“To be sure I will,” said the other, “very willingly,” and, taking his leave, pursued his way. Friend Grasso, remaining at the window of the prison, began to commune with himself:

“Well, at last it is clear that I am no longer Grasso, for I am Matteo, and no one else, with a vengeance. The devil give him good of the change! but what a wretched fate is mine! If I say a word about the matter they will think me mad, and the very beggar lads will laugh at me; and if I fail to explain it a thousand mistakes will occur, like that of yesterday, when I was arrested for him, so that I am in a most awkward dilemma. Well, I must wait for Grasso’s arrival, and see what he says when I explain the affair to him.”

After anxiously looking out for his arrival during many hours in vain, he at length retired from his station to make room for other prisoners who wished to look out.

Now, it happened that a certain learned judge had that day been committed to prison for debt, who, though unacquainted with Grasso, observing his forlorn situation and 366 supposing he must be an unhappy debtor, sought to encourage him, saying:

“Why, Matteo, you look as melancholy as if you were going to be executed to-morrow, and yet you are only confined for a trifling debt. Come, you ought not to despair; but send for some of your friends or relatives, and try to accommodate matters so that you may shortly get out, instead of fretting yourself to death.”

Hearing these consolatory words, Grasso resolved to confide the source of his grievance to so kind an adviser, and, drawing him aside, he said:

“Though you do not seem to know me, I am well acquainted with you, signor, and the reputation you have acquired. It is this that emboldens me to intrust you with the source of my unhappiness, lest you should imagine that any small debt could produce the agitation in which you saw me. Alas! it is far worse;”

He then proceeded to relate the whole of his adventure, bitterly lamenting, and entreating of him two things, namely, that he would mention it to no other person, and that he would deign to give him some advice as to the course he ought to pursue, adding:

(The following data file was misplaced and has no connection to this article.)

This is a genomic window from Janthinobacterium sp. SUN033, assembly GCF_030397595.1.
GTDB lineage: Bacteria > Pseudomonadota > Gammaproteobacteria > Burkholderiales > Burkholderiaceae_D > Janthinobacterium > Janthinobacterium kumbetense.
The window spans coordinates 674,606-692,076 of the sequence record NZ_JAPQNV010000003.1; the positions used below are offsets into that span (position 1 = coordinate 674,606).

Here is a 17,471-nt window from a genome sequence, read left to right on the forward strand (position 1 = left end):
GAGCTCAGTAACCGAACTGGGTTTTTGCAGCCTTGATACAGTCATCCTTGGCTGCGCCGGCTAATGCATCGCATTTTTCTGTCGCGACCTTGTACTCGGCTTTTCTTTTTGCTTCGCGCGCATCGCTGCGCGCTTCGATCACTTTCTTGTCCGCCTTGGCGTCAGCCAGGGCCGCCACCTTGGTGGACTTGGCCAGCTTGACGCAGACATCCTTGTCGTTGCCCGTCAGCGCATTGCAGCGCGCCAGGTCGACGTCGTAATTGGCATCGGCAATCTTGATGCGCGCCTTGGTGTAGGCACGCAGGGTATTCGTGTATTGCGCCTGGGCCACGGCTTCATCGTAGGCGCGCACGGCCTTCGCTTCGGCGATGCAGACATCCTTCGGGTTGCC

“As I know you to be deeply read in those authors who treat of ancient histories, and of every kind of strange events; have you ever met with any case similar to this?”

The worthy judge, having heard him out, came at once to the conclusion that the poor man was either insane or the dupe of some trick, such as it really was. He therefore replied that he had read of many instances of persons being changed in this way, and that it was no new thing.

“Then,” said Grasso, “pray tell me, in case I am become Matteo, who is Matteo now?”

The judge replied, “Of course, he must have become Grasso.”

The latter rejoined, “Well, I should at least wish to see him in order to put this matter a little to rights.”

In this way they continued conversing together until near the hour of vespers, when Matteo’s two brothers made their 367 appearance, and inquired of the prison registrar whether a brother of theirs, named Matteo, was confined there for debt, and to what amount. This man happening to be a particular friend of Tommaso de’ Pecori, had been let into the secret, and answered that there was; then pretending to run over a list of names, he added the amount of the sum, along with the creditor’s name.

“Well,” said the brothers, “we wish to speak with him instantly and fix upon some method of payment.”

So entering into the prison, they inquired of a man whom they saw standing at the window whether one Matteo was near at hand, begging him to tell him that two of his brothers were come to ransom him, if he would appear. Soon after Grasso made his appearance at the grate, and having saluted them, the eldest of the brothers said:

“Ah! Matteo, and has all the advice we have given you gone for nothing? How often we have warned you what would be the result, plunging every day deeper and deeper into debt, while your extravagance never admits of your paying anyone! What with gambling and other evil courses, you have never a farthing in the world that you can call your own; and now you reap the fruits of such conduct. Do you think we have not already been involved in sufficient trouble and expense, without adding this to the list of your former follies and extravagances? Let me tell you, that were it not in consideration of our own honor and the anxiety of our mother, we would leave you here to pay the penalty of your sins in order that you might learn better for the future. As it is, we have determined to give you one more trial, and pay the amount; warning you, at the same time, that should you repeat the offense, you shall lie and rot here before we will trouble ourselves with you more. Be ready, then, when we call for you about vesper-time, when there will be fewer people abroad; as it is not very pleasant to be seen here every day in consequence of your scandalous proceedings.”

To this rebuke Grasso replied with the utmost humility, promising to abandon the course he had pursued, and no 368 longer bring disgrace upon his friends by his extravagance. He then entreated that they would be true to the hour, which they said they would observe, and took leave of him.

Grasso then went back, and thus addressed the judge: